Charan: I remember having that thought. I don’t know how that thought came, it just suddenly came. And I remember being on stage and performing in front of the whole class. I was so nervous, just like the first time I’m going on stage and doing something until everyone started laughing. And I’m like, “Whoa, people seem to enjoy what I’m doing.” I was thrown on stage, I was thrown on a place where I had to get out of my head.
Charan: And I think getting out of your head is such an important piece in succeeding in whatever we’re doing because so many times we have these … Our heads, which is a great tool for learning certain things, can also enslave us. Have you ever felt that way before in other ways? Just kind of being enslaved by your own mind?
Chelsie: Oh yeah. It’s still something to this day that I think we all have our things that for better and for worse we’ll always have to work on and that for me is something that I just, I know I’ll always have to work on, I have to make certain things as part of my daily practice and meditation, and I joke about meditation, but it’s really … It’s just something I know that I’ll always have to work on. It’s something that is very innate within me. And I know that at certain points, I get better at it and other times, I’ll have more different challenges that bring it back. And so I’ll have to just continually work through it and work on it, but yeah.
Chelsie Hightower Talks About “Stocked”
Charan: Yeah, I think that’s an … And we’re going to actually get into daily practices in a little bit here. But I think that’s so key because we talk about like, “Hey, you got to stay present, you got to not live in your head so much.” And when you were doing “Stocked,” it was an interesting experience. We’re talking about this because it was a totally different element that you weren’t used to, we were having all these lines and stuff.
Chelsie: Oh my gosh, yes.
Charan: Yeah, how did that go for you?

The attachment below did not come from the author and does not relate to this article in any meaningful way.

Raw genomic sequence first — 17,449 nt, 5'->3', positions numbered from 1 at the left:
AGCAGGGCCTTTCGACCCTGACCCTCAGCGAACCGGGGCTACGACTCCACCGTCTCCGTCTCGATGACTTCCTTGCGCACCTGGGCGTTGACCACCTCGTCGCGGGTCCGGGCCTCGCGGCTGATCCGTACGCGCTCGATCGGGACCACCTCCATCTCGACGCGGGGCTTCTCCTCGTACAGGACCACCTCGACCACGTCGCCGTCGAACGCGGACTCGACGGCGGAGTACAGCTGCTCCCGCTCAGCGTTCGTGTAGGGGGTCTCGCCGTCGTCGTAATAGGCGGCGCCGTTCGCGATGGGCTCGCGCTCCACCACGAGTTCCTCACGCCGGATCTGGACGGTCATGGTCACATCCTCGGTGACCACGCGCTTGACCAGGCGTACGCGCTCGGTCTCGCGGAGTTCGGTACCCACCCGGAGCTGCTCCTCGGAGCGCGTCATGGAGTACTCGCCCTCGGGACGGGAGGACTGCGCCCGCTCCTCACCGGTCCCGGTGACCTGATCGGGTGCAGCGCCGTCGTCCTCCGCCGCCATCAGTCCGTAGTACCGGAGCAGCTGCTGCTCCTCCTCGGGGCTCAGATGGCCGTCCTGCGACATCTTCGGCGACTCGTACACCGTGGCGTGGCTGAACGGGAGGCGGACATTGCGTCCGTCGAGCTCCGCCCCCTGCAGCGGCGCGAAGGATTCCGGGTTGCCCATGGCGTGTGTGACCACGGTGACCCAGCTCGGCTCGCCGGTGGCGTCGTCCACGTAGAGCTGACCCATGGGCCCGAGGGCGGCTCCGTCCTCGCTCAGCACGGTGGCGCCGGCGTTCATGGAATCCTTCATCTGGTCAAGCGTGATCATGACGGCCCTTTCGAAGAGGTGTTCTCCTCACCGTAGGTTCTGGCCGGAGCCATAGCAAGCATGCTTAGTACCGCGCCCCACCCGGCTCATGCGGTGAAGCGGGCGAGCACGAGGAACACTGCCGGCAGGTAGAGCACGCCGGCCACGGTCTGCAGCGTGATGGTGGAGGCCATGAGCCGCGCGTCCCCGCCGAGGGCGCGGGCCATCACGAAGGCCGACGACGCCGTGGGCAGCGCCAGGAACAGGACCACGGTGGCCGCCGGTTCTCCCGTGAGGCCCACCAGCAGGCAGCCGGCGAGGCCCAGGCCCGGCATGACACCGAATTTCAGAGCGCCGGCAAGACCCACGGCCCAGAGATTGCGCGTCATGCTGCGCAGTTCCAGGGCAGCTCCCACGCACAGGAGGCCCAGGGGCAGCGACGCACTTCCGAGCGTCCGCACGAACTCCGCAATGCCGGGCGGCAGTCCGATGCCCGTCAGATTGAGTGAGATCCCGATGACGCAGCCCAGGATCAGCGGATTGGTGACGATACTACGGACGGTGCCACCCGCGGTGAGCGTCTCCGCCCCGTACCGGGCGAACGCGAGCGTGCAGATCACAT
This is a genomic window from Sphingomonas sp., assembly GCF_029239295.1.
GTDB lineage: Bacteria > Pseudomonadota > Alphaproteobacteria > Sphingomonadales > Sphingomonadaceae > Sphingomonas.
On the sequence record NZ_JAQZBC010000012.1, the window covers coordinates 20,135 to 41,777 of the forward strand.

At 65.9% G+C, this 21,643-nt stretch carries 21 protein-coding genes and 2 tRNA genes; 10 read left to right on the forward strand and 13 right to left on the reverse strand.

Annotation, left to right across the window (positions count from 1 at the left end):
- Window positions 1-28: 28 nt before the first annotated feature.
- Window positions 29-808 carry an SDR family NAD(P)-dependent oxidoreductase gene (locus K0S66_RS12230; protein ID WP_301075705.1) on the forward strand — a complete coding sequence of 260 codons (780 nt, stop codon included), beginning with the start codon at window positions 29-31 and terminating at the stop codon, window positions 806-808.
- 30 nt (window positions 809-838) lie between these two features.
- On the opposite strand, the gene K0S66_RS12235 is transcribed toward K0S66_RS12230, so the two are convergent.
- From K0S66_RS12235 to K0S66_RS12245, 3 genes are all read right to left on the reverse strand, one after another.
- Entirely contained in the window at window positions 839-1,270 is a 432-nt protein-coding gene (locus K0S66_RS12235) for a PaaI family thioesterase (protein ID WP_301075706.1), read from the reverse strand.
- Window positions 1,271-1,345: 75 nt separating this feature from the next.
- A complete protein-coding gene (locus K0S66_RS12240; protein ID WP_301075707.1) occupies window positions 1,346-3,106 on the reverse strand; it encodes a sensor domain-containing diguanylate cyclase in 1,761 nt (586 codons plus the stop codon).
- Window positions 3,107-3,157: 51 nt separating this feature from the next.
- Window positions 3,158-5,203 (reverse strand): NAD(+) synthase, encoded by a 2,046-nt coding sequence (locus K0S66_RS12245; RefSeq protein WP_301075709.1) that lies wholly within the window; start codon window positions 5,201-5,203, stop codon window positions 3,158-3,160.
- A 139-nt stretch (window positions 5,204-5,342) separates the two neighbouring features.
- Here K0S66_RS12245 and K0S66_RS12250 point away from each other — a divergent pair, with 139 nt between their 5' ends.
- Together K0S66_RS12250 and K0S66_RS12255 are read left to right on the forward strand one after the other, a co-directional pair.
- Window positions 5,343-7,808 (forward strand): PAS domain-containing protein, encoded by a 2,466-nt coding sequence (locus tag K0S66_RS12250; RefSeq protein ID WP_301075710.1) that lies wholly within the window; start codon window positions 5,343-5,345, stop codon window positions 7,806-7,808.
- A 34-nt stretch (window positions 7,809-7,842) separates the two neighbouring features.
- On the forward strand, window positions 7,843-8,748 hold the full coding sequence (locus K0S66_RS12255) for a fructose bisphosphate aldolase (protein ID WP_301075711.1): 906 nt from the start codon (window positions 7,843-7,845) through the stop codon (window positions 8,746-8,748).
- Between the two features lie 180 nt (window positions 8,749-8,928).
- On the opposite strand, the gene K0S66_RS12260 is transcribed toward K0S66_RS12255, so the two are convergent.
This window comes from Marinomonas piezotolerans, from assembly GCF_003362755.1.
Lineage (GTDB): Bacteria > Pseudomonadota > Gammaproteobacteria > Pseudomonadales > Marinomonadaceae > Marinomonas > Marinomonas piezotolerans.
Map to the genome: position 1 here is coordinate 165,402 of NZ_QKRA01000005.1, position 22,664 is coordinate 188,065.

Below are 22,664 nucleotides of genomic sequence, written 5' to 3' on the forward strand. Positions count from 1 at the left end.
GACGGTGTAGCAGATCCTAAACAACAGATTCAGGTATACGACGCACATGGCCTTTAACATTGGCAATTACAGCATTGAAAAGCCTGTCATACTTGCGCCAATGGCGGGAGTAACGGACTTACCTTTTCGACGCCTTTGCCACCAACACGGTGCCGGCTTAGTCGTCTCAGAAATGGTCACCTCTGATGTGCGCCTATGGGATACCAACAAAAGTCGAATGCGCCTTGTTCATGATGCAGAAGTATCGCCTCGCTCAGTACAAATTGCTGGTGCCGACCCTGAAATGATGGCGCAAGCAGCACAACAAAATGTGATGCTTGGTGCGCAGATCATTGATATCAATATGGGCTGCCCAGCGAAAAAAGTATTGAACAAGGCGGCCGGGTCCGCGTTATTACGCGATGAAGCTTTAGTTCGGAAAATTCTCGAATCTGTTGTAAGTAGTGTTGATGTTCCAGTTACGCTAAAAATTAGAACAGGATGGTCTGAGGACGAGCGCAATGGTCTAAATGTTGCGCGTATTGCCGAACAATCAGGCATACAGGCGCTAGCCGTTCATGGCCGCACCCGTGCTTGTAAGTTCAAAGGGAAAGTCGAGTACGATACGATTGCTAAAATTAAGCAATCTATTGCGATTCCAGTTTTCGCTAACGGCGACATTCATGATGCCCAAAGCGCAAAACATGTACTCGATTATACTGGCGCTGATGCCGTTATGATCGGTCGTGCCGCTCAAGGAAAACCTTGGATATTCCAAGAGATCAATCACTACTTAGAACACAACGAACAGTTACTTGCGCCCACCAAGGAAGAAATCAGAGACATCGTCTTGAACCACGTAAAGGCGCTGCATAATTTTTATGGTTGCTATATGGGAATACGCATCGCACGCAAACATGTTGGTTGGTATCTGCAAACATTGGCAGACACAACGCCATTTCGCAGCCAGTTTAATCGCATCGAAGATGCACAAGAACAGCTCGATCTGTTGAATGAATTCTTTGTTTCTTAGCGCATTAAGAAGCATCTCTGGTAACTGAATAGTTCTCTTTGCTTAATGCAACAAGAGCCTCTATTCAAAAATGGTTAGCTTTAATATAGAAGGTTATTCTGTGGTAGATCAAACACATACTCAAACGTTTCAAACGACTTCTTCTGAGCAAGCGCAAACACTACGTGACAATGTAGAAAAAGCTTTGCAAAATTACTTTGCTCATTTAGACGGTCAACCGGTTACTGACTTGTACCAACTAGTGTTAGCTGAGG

Chelsie: Oh my gosh, oh man, it’s just interesting because it’s a different way of expression. With dance, it’s actually easier to get out of your head I think in dance because you’re using your body so much and in acting, the camera is right up on your face. So you’re like, “Oh, I hope it looked okay. I hope I delivered that line okay.”
Charan: I know.
Chelsie: And so it’s just like, it’s actually easier to get out of your head. I worked with someone before the film though and he just said, “Get into your gut. Just speak from your guts.” And that helped a lot. But it’s a really, really great art form. It’s really different than dance. It’s really easy. It’s harder to take something really, really, really seriously when you’re still not sure what you’re doing.
Charan: Yeah, of course. Of course.
Chelsie: I think half the time I was like, “Is this right? Am I doing this …”
Charan: Yeah, I know.
Chelsie: When in dance, I have so much more experience and so much more training and background in it that it’s just so much easier to take it very, very seriously and have that commitment, I guess, is the difference and in finding that same level of commitment in acting when you’re like, “I have no idea.”
Charan: Oh my gosh.
Chelsie: At certain points I was like, “I think this is all right.” But yeah, it was a really, really awesome experience and I loved it a lot, but.
Charan: Yeah. It’s so interesting to trust your instincts when you’re in a different world.
Chelsie: Oh yeah.
Charan: You’re like, “Wait, what?”